an awful lot of influential books <pause dur="0.5"/> really arguing that development was not just a game <pause dur="0.5"/> in <pause dur="0.5"/> economic growth <pause dur="0.8"/> look here's here's an influential <pause dur="0.3"/> book <pause dur="1.3"/><kinesic desc="writes on board" iterated="y" dur="2"/> R-W Gee nineteen-seventy-five <pause dur="0.6"/> Redistribution with Growth <pause dur="0.6"/> published on behalf of the World Bank in nineteen-seventy-five <pause dur="0.5"/> this was a series of essays by some of the foremost development economists of the time <pause dur="0.7"/> and it argued the following <pause dur="0.5"/> that there was no trade-off between distributional objectives <pause dur="0.3"/> and economic growth <pause dur="0.6"/> in other words <pause dur="0.2"/> if you wanted the fastest and best return on capital <pause dur="0.4"/> put it into small scale industry <pause dur="0.4"/> put it into artisan industry <pause dur="0.4"/> put it into the urban informal sector <pause dur="0.3"/> and put it into small scale farming <pause dur="1.2"/> R-W Gee argued that that would give you faster rates of growth than investing in large scale formal enterprise be it urban <pause dur="0.3"/> or rural <pause dur="0.8"/> now this was wonderful news <pause dur="0.3"/> to have academics argue this <pause dur="0.3"/> because it was two for the price of one <pause dur="0.7"/> bet on the smallest and you not only get equity <pause dur="0.3"/> but you also get faster economic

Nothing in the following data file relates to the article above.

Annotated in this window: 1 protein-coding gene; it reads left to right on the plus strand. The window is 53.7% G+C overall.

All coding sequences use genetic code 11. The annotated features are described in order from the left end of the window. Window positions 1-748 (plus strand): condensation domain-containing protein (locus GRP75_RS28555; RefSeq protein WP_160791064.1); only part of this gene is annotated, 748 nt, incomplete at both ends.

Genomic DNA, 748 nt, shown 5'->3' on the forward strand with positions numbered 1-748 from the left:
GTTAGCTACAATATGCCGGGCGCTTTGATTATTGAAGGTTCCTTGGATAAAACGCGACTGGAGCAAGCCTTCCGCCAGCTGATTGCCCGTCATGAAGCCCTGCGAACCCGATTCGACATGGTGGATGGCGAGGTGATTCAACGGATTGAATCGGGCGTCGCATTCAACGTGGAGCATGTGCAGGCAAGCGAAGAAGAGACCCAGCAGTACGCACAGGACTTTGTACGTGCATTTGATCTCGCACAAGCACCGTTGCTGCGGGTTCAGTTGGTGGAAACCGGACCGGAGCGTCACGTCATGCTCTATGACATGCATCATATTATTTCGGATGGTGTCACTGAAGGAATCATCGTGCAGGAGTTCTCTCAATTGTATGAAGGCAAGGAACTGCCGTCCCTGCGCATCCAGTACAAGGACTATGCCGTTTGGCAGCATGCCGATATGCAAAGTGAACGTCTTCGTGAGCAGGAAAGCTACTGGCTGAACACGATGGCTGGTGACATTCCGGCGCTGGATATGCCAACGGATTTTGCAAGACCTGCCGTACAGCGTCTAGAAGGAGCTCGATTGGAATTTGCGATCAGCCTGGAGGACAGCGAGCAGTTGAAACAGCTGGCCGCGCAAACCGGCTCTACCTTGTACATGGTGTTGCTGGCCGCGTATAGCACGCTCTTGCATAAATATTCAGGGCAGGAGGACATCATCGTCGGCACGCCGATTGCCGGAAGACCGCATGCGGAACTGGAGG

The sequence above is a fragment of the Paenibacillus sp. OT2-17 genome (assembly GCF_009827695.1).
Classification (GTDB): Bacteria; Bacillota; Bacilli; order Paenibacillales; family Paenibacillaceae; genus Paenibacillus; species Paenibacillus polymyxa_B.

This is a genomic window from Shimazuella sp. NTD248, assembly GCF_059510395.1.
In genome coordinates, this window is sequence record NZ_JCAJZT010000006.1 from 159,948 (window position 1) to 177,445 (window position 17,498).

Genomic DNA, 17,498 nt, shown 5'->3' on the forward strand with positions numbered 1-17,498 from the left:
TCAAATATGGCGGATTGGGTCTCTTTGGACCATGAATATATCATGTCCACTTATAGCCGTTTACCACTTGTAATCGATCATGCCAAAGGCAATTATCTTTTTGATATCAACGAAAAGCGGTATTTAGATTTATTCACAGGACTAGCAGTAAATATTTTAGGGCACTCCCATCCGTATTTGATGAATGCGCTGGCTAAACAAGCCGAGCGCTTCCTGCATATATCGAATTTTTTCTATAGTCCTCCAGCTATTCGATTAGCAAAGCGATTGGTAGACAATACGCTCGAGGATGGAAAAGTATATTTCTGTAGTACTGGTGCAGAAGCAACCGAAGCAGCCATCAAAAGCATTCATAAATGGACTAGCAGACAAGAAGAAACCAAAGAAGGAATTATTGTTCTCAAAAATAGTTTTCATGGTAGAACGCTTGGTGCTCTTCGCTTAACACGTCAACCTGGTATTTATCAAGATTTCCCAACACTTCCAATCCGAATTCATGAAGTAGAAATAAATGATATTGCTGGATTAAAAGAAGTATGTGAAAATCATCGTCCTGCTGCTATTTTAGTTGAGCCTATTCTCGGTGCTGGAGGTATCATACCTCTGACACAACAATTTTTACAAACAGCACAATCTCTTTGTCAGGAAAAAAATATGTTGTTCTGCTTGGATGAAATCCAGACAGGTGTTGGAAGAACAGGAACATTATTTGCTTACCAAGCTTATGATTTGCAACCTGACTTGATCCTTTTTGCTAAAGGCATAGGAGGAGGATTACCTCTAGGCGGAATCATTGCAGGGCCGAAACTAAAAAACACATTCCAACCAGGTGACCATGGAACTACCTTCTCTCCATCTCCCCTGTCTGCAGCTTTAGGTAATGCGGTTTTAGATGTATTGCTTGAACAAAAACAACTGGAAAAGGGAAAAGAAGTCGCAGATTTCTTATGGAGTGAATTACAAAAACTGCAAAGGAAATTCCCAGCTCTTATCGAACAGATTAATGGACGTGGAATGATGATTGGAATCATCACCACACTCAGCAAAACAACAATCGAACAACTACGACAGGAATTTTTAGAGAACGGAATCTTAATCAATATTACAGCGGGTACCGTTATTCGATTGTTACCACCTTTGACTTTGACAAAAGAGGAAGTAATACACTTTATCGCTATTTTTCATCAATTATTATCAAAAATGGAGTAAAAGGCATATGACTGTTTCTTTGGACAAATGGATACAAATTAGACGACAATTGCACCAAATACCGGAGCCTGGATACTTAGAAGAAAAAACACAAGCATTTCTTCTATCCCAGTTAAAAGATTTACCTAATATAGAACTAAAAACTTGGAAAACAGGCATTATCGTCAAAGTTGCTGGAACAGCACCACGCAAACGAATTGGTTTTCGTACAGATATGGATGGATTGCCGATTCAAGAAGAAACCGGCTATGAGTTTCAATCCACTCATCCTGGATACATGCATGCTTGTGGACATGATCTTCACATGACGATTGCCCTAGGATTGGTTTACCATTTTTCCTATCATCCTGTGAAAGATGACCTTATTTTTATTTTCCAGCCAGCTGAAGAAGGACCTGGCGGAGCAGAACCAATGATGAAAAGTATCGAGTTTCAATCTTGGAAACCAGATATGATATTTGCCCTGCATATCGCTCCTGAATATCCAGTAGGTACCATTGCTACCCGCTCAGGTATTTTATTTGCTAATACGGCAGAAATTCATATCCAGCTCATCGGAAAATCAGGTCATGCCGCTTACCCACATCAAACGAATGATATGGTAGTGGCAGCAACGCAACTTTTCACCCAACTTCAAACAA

growth <pause dur="1.2"/> but the real spur i suppose to the changes of the nineteen-seventies <pause dur="0.2"/> come from the events of <kinesic desc="writes on board" iterated="y" dur="2"/> nineteen-seventy-three <pause dur="1.3"/> now nineteen-seventy-three is <pause dur="0.8"/> one of the more interesting years of the last century <pause dur="0.9"/> # <pause dur="1.7"/> nineteen-seventy-three is the height of a world economic boom <pause dur="0.7"/> now remember what we saw last week the world economy grew steadily <pause dur="0.7"/> # <trunc>betw</trunc> in the nineteen-fifties and nineteen-sixties at rates that we don't think we've seen sustained <pause dur="0.4"/> before or since in the recorded history <pause dur="0.3"/> of humanity <pause dur="0.6"/> and those rates steamed on ahead <pause dur="0.5"/> into the early nineteen-seventies and culminated <pause dur="0.4"/> in a huge boom period <pause dur="0.3"/> which lasted <pause dur="0.4"/> <kinesic desc="writes on board" iterated="y" dur="3"/> seventy-two <pause dur="0.2"/> seventy-four <pause dur="0.8"/> just about every country in the world had a boom period seventy-two seventy-four <pause dur="0.4"/> if you like the <pause dur="0.2"/> macroeconomic shorthand <pause dur="0.9"/> world economies economies throughout the world overheated <pause dur="0.3"/> during seventy-two seventy-four <pause dur="0.5"/> and that overheating <pause dur="0.3"/><kinesic desc="writes on board" iterated="y" dur="8"/> pushed up <pause dur="0.6"/> the price of all commodities <pause dur="1.3"/> of all primary commodities <pause dur="0.8"/> they all went